Would you still live in North America if you had to pay alimony to every girl you date? We all have experienced some form of rejection in our dating life and people nowadays are so scared to commit to a relationship that you almost have to manipulate your way into peoples life in order to be successful. Now, what if some group of feminist extremist managed to changed our legal system in a way that Men have to pay alimony to girls they date. She doesn't even have to be pregnant, simply you dated her (I'll let the word dating - Undefined) and the government sends his hounds (lawyers, police, army and bureacracy) on your hard earned effort and strips you of your money every now and then because somebody you dated has close tabs on your PAYCHECK.
- I'd probably kill myselfVote A
- I'd probably work to change it back the way it was, NegotiationsVote B
- I'd probably change country or continentVote C
- I'd probably change sex over night. To femaleVote D
- I'd probably think of something not mentioned (be creative)...add below or debate this.Vote E
Most Helpful Guy
Ugh, why do people call it alimony? It's "spousal maintenance."
Secondly, I recently had this discussion with a female attorney practicing in Florida. The question was whether a high-earning male should be obligated to pay a non-earning female he has been in a relationship with for over 12 years and has 2 children with.
Right off the bat, the issue of children goes out the window. We have child support laws for that. Child support takes care of the children regardless whether the couple is married or unmarried.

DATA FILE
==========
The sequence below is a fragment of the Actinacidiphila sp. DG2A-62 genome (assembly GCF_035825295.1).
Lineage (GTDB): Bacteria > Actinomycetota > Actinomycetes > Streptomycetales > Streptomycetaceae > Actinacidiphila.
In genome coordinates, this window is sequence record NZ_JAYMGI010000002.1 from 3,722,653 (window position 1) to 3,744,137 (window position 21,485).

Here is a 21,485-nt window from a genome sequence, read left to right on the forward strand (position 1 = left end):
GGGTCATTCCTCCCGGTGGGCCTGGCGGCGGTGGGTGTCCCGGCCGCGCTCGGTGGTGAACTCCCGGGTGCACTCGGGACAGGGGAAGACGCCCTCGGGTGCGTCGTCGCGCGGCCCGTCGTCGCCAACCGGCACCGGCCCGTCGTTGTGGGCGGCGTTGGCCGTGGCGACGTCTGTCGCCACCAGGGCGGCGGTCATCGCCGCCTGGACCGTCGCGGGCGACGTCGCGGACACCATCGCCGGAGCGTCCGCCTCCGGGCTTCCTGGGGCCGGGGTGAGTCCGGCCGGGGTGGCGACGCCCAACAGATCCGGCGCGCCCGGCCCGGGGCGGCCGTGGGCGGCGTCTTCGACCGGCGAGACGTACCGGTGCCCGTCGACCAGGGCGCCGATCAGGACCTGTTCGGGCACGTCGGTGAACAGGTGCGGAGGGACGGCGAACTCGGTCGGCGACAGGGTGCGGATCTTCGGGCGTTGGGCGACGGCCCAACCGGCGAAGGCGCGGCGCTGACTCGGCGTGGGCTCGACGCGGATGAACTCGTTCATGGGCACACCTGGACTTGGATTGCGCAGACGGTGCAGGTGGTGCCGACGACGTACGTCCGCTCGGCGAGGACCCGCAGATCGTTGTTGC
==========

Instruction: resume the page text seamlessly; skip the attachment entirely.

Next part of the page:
Next, onto the issue of spousal maintenance. Her belief, as the attorney for the non-monied female partner, was that he should be liable for maintenance. My question, as the court's question would have been, was "under what legal basis does he owe her money?"
You see, "marriage" is a "contract." By entering into marriage, you're agreeing to two key things: (1) to split up your "property" in the event two people are no longer together, and (2) to give the other person your "income" in the event two people are no longer together. It's a pretty sh*tty deal if you're the one who stands to lose more property and income. Conversely, it's a pretty sweet deal if you're the one who stands to gain more property and income than you would have had without the marriage. Hence, why historically, one sex has zealously advocated for and praised what a wonderful thing marriage is (hint: it wasn't men).
But, the "obligation" to pay spousal maintenance arises from the contractual "duty" of the marriage contract. Absent that voluntary assumption of and change of legal relationships between two people, there is no duty to "maintain" the lifestyle another enjoyed.
So, in the context of our unmarried friends in Florida, if the woman no longer wanted to be with the man, he wouldn't enjoy her p***y, and she wouldn't enjoy his financial resources. Plain and simple. They're no longer together, they no longer enjoy the benefits of being together.
Now, I know what you're thinking. What if this woman sacrificed her promising and lucrative career as a history major in order to perform "the most difficult job in the planet" http://www.YouTube.com/watch?v=rwPg2oarG_c
She can bring a suit against him for unjust enrichment (restitution), to recover for the value of services rendered. The value is measured by the FMV of services from him POV, not from her POV. So, if she watched the kids to enable him to work and earn $400,000 a year - that fact is irrelevant. All that's relevant is that a babysitter's services are worth $15-20 per hour, multiplied by however many hours she claims she babysat for the children.
The problem with that? Counter-claims. All of a sudden, all those "dinners" and "lunches" were not "gifts," but "food financing."1